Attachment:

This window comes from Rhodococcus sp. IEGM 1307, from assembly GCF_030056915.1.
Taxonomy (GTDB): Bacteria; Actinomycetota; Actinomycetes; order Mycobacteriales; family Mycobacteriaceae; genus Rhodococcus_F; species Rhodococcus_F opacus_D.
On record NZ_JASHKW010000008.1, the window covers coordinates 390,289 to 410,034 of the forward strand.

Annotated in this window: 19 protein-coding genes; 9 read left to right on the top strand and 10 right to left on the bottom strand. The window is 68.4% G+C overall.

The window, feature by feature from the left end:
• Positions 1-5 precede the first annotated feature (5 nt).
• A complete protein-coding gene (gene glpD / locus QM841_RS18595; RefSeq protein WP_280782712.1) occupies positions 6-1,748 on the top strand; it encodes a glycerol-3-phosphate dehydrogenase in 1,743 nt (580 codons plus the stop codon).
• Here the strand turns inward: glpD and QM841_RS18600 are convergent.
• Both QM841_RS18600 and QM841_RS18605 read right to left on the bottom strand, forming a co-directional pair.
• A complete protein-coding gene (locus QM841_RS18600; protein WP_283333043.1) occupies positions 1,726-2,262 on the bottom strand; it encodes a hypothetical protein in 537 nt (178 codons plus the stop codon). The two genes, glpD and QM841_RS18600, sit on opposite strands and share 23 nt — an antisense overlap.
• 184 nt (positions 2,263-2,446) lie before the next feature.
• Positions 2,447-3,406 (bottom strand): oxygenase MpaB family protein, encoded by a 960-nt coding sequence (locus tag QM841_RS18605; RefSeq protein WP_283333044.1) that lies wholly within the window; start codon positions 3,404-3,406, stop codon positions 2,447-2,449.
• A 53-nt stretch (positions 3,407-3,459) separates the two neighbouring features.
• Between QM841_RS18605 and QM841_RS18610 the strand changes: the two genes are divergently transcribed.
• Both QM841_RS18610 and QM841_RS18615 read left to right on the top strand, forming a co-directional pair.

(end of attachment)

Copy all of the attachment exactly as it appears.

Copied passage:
This window comes from Rhodococcus sp. IEGM 1307, from assembly GCF_030056915.1.
Taxonomy (GTDB): Bacteria; Actinomycetota; Actinomycetes; order Mycobacteriales; family Mycobacteriaceae; genus Rhodococcus_F; species Rhodococcus_F opacus_D.
On record NZ_JASHKW010000008.1, the window covers coordinates 390,289 to 410,034 of the forward strand.

Annotated in this window: 19 protein-coding genes; 9 read left to right on the top strand and 10 right to left on the bottom strand. The window is 68.4% G+C overall.

The window, feature by feature from the left end:
• Positions 1-5 precede the first annotated feature (5 nt).
• A complete protein-coding gene (gene glpD / locus QM841_RS18595; RefSeq protein WP_280782712.1) occupies positions 6-1,748 on the top strand; it encodes a glycerol-3-phosphate dehydrogenase in 1,743 nt (580 codons plus the stop codon).
• Here the strand turns inward: glpD and QM841_RS18600 are convergent.
• Both QM841_RS18600 and QM841_RS18605 read right to left on the bottom strand, forming a co-directional pair.
• A complete protein-coding gene (locus QM841_RS18600; protein WP_283333043.1) occupies positions 1,726-2,262 on the bottom strand; it encodes a hypothetical protein in 537 nt (178 codons plus the stop codon). The two genes, glpD and QM841_RS18600, sit on opposite strands and share 23 nt — an antisense overlap.
• 184 nt (positions 2,263-2,446) lie before the next feature.
• Positions 2,447-3,406 (bottom strand): oxygenase MpaB family protein, encoded by a 960-nt coding sequence (locus tag QM841_RS18605; RefSeq protein WP_283333044.1) that lies wholly within the window; start codon positions 3,404-3,406, stop codon positions 2,447-2,449.
• A 53-nt stretch (positions 3,407-3,459) separates the two neighbouring features.
• Between QM841_RS18605 and QM841_RS18610 the strand changes: the two genes are divergently transcribed.
• Both QM841_RS18610 and QM841_RS18615 read left to right on the top strand, forming a co-directional pair.